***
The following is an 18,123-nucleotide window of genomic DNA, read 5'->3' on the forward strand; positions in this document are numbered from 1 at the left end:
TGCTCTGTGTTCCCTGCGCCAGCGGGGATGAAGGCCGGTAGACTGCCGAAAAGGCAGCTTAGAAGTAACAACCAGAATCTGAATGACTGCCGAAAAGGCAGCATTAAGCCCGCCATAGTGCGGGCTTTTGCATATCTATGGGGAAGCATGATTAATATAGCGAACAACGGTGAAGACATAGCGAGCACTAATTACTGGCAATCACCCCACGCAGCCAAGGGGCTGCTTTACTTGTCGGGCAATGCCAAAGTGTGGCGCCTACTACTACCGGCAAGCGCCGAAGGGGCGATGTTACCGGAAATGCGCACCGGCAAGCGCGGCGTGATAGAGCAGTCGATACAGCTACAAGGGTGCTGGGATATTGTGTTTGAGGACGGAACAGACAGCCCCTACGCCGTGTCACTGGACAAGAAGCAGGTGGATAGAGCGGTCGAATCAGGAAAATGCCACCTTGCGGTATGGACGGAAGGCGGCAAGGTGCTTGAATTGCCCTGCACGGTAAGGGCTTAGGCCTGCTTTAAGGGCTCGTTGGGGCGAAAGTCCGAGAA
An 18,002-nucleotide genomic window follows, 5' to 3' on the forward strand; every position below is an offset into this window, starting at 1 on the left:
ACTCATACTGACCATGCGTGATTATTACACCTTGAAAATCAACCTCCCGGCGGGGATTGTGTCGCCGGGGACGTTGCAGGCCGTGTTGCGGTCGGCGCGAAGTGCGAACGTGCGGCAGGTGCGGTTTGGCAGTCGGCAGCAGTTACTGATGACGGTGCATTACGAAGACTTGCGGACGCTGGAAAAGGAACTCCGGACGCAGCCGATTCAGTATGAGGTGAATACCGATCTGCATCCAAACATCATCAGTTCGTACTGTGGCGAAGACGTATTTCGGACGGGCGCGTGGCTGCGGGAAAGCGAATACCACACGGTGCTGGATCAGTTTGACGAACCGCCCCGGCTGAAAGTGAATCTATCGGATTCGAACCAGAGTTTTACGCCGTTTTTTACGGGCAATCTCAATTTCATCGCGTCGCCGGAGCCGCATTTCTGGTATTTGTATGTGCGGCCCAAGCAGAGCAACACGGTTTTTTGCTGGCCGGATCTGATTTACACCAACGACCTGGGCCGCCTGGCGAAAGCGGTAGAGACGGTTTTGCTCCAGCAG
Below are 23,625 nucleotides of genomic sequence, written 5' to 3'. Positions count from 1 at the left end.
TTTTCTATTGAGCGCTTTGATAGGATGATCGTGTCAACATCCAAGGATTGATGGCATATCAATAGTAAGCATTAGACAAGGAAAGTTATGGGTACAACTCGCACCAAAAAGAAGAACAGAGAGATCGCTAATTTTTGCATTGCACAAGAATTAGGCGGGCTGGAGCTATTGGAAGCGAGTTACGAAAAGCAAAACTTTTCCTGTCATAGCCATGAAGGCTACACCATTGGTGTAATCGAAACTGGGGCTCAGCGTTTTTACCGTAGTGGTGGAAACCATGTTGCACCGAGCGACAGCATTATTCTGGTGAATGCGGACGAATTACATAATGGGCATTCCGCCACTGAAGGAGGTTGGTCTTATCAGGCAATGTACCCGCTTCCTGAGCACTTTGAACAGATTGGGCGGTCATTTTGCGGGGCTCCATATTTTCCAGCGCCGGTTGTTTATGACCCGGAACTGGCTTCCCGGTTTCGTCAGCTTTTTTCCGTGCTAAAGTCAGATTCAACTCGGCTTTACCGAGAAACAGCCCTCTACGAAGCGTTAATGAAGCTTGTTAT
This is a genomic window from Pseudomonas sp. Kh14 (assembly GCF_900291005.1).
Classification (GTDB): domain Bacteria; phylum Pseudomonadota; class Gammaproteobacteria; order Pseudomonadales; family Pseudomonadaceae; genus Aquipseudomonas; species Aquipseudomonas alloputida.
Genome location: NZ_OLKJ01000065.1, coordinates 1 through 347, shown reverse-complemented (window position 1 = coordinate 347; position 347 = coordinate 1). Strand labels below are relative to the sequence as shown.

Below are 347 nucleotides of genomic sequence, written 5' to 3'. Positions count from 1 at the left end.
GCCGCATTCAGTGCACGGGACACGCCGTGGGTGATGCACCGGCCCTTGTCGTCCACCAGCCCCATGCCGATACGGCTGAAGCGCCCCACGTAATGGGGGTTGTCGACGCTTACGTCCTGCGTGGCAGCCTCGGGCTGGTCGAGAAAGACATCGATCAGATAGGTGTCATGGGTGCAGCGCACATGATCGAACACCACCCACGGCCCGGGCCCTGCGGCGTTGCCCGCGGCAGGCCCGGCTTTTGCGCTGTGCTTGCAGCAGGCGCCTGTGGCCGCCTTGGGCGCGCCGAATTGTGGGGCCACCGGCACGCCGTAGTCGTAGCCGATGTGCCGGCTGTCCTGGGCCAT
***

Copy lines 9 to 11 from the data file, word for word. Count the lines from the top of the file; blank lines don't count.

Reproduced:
Genome location: NZ_OLKJ01000065.1, coordinates 1 through 347, shown reverse-complemented (window position 1 = coordinate 347; position 347 = coordinate 1). Strand labels below are relative to the sequence as shown.

Below are 347 nucleotides of genomic sequence, written 5' to 3'. Positions count from 1 at the left end.
GCCGCATTCAGTGCACGGGACACGCCGTGGGTGATGCACCGGCCCTTGTCGTCCACCAGCCCCATGCCGATACGGCTGAAGCGCCCCACGTAATGGGGGTTGTCGACGCTTACGTCCTGCGTGGCAGCCTCGGGCTGGTCGAGAAAGACATCGATCAGATAGGTGTCATGGGTGCAGCGCACATGATCGAACACCACCCACGGCCCGGGCCCTGCGGCGTTGCCCGCGGCAGGCCCGGCTTTTGCGCTGTGCTTGCAGCAGGCGCCTGTGGCCGCCTTGGGCGCGCCGAATTGTGGGGCCACCGGCACGCCGTAGTCGTAGCCGATGTGCCGGCTGTCCTGGGCCAT